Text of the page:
A large portion of America is all about Hollywood. Who’s the new big star? What new movie is coming out? Which director will blow us away this year? Understandably, we have so many struggling artists – actors, singers, writers, directors all trying to find their big break – that it’s become cliche.
Likewise, we comic fans have similar feelings towards our books. Who’s the new big writer? What artist is going to knock or socks off with photo-realistic work? What new title is going to give us a new reason to love comics? How many more teams will Wolverine join before people realize there must be at least three of him?
But what if … what if these two paradigms were merged? What if strange beings with exotic looks and super-human abilities made their way to California and waited on tables while they auditioned to star in a comic book? What if a lad who was born with blue-skin and antennae was able to be an extra in an Image comic while he dreamt of one day starring in his own on-going series?
This is the premise of [[[Toupydoops]]], written and illustrated by Kevin McShane. Toupydoops is the afore-mentioned blue-skin lad who comes to LA and tries to make it big in comics. Accompanying him is Teetereater, a bear he went to college with, and the notorious Mr. Bananas, a cigarette smoking monkey who spends most of his time playing video games and seemingly wishing he wasn’t frequently bothered by the outside world.
This isn’t a glowing success story, though. This is a series that fans can relate to. Even when Toupy seems to land a good gig, it either turns out to be not at all what he hoped for or he later screws himself out of the job. And adding to his frustration, he constantly finds himself in embarrassing situations which feel all the more ridiculous when he sees how well things always work out for Teetereater, who doesn’t even try yet somehow always manages to come out on top, such as when he’s randomly asked by attractive neighbors to be the judge in a sex competition.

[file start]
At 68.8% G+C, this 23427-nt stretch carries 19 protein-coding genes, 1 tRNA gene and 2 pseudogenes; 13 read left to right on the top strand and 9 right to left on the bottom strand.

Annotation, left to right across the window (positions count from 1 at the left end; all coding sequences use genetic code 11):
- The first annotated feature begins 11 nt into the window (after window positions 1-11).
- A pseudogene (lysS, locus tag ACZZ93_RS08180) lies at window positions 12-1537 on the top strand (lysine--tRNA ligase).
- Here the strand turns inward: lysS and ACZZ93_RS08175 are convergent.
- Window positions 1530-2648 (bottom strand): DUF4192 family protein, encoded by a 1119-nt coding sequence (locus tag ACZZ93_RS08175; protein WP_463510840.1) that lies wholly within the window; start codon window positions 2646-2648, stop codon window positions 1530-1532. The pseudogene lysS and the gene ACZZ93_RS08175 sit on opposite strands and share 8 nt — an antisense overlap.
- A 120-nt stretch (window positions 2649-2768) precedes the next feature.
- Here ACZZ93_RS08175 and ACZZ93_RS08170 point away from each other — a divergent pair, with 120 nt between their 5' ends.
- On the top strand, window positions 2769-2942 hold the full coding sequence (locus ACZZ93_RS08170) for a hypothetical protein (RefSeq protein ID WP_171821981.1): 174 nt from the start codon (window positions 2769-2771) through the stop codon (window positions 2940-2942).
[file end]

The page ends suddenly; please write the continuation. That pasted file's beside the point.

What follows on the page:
Despite his occasional envy of Teeter, Toupydoops loves the guy like a brother and their comraderie is very natural. In just a few pages, you understand that these are guys who will take a bullet for each other as easily as they’re willing to pull a prank at the other’s expense. The dialog between them is both witty and real. And the art is high quality as well. A lot of independent ventures have art that’s either quite amatuerish or has a generic feel to it. McShane’s pencils and inks are clean, precise and have a signature look to them.
What’s more, this is not just a sitcom where Toupydoops has to figure out how to replace a priceless work of art he accidentally broke or where Teeter tries to figure out what to do when he schedules two different dates on the same night. This is a rated-R comedy with sex jokes aplenty. This is a book where Teetereater eagerly shows up fanboys who claim to be die hard Alan Moore fans yet don’t know that the cast of [[[Watchmen]]] was based on Charlton Comics characters. This is a book where violence is most definitely the answer and where pretty girls in bars will actually walk up to a man with blue skin and giggle as they ask, “Are you Dr. Manhattan?”
In short, this comic is just plain fun and original. And god knows we need more of that on the shelves.
Cosmic Comics called Toupydoops “Unlike anything on the shelves,” and The Fourth Rail referred to it as “An indy diamond in the rough.” I can’t help but agree.
The first five issues of Toupydoops has been collected and issue #6 was recently released, scripted by C.J. Julian who also co-wrote the story with McShane. Kevin McShane will be attending SPX this weekend, so you should find him and grab this wonderful book that should already be in your hands!
And tell him Kistler sent ya!
Alan “Sizzler” Kistler actually auditioned for the role of Dr. Manhattan but was then informed that he really should have been wearing pants. He has been recognized by Warner Bros. Pictures and mainstream media outlets such as the New York Daily News as a comic book historian, and can be seen in the “Special Features” sections of the Adventures of Aquaman and Justice League: New Frontier DVDs. His personal website can be found at: http://KistlerUniverse.com. One of these days he’d love to write for DC, Marvel or Doctor Who.